I have worms

chickencoupeAugust 6, 2012

Worm castings are some of the richest soil on the planet (depending on their diet). It's near time for me to do some harvesting of worm castings. The fall cooler temperatures are good for reproduction. So, a reminder and notice to newcomers. I have worms available (about 1/2 lb). If you're interested in getting setup feel free to contact me and we'll 'get er done'. We wormy people are generous that way. I recently ran across this excellent video that shows life in the soil up to and including the capture of a worm emerging from a tiny cocoon. The pseudo scorpions in this video are really cool. So much goes on in dirt.


"Annotated video microscopy footage of earthworms, springtails, mites, pseudoscorpions, millipedes and protozoa"

I'm off to update my email via gardenweb. Let me know if you cannot reach me.


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I am unable to update my email address. Here it is: boniyah2000@gmail.com

    Bookmark   August 6, 2012 at 7:29AM
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Bon, at this time I am not ready for worms but I would like to ask a question that you, George or some of the others that grow worms may no. I would like to build a bin at least a 4' cube, much like a compost bin and stock it with worms. I would like to put hardware cloth a the bottom and maybe put the bottom about .5 to 1 foot below grade. Would something like that work and be worth while? If that is not a good idea can you direct me to a better way?

Thanks, Larry

    Bookmark   August 6, 2012 at 8:52AM
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When I saw the title of this thread, my first thought was "There's a pill for that". :P

    Bookmark   August 6, 2012 at 9:26AM
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Larry, such a bin will work. Though, red worms don't go very deep. The older, standard red worm, with which I started out, back in 1992, won't go deeper than 6". This worm has the scientific name of Eisenia fetida. In recent years (probably in recent decades) another species of red worm has come to be available. It is Eisenia hortensis, sometimes known as a "Canadian nightcrawler." It's not from Canada, rather from Europe. But it does get much larger, and it will go a bit deeper. I've heard of mixing the two, for better composting. But I haven't tried it. I used to have the larger species. But they all died out on me, last summer, during the heat wave. Now I believe I have Eisenia fetida, as they are small. If you use these worms in a 4' deep bin, you'll probably want to mix things up from time to time, to let them work the deeper material.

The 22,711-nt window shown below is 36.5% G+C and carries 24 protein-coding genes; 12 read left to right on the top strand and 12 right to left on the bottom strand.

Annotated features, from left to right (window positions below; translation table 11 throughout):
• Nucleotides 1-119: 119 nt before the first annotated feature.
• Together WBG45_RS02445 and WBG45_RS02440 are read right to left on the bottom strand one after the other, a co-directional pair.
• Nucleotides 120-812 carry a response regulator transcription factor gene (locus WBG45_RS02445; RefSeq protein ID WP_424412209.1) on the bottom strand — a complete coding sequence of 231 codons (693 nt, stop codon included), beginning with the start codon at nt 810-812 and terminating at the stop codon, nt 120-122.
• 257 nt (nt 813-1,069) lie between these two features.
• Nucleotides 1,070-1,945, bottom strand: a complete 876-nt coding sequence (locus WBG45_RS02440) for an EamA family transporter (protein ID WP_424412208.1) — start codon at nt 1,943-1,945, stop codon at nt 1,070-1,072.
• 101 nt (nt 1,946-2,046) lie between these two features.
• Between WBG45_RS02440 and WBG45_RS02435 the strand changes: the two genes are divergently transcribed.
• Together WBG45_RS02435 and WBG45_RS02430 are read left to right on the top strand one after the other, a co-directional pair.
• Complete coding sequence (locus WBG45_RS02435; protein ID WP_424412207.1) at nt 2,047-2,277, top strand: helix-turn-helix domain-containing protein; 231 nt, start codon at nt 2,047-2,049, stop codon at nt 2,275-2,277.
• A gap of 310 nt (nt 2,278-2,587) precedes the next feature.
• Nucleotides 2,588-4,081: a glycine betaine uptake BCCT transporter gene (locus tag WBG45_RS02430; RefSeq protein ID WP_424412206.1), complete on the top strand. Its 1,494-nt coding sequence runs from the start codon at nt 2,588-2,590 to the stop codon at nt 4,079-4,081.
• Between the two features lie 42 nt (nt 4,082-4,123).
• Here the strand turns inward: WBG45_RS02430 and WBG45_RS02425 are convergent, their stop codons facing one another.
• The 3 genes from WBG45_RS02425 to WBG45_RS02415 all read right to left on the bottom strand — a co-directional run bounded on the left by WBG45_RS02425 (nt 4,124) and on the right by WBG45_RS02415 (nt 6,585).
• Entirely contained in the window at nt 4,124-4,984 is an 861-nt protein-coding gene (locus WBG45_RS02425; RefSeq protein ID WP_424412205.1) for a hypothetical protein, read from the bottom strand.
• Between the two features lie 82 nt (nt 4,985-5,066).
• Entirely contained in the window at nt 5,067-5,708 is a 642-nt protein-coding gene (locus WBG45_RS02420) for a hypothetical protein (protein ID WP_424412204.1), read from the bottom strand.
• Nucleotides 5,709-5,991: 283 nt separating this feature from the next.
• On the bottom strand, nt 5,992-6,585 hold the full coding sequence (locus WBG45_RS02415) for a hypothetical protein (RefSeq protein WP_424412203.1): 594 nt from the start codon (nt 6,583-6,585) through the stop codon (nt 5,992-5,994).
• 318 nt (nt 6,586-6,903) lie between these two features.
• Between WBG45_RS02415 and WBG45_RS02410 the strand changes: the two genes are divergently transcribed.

Tahlequah, OK

    Bookmark   August 6, 2012 at 10:22AM
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No way. Arkansas and Oklahoma are too hot. Basically, any temperature at 90 degrees or higher is deadly to worms. The cocoons are designed to survive extreme temps but they just won't last there. Meticulous care would allow worms to survive outside but you'll give up on that crud within a few weeks of hot weather and they won't thrive but just barely survive. it's just too hot and dry. Otherwise, we could pick up a rock and find red wigglers in the yard. If you're specifically wanting worms right in the garden your best bet is to learn what your common earthworms like and encourage them to stick around and thrive. That's not possible even now with our stupid heat.

The answer to your question of the bin is not an easy one. I don't think you are inclined to do so but for the sake of others I'll mention "DON'T BUY HOUSING". It's a waste of money.

Happy worms consist of a good host who can adequately regulate
1) air temperature
2) air flow
3) bin moisture and contents.

Seriously, food is not an issue. They prefer food, but worms can go without real food for up to 2 months and I've had mine survive for up to three on just cardboard and sufficient moisture. Hosts are more likely to kill worms from over watering and over feeding. You're not going to get voracious eaters until you reach about three pounds of worms (about 3,000 worms) and the life expectancy of worms is about 3 months. Remember your 4x4 bin you had in mind? It would take about one year in optimal conditions for the worms to fill it by exponential growth. It would take me about two years to have if full of worms based on how I care for worms.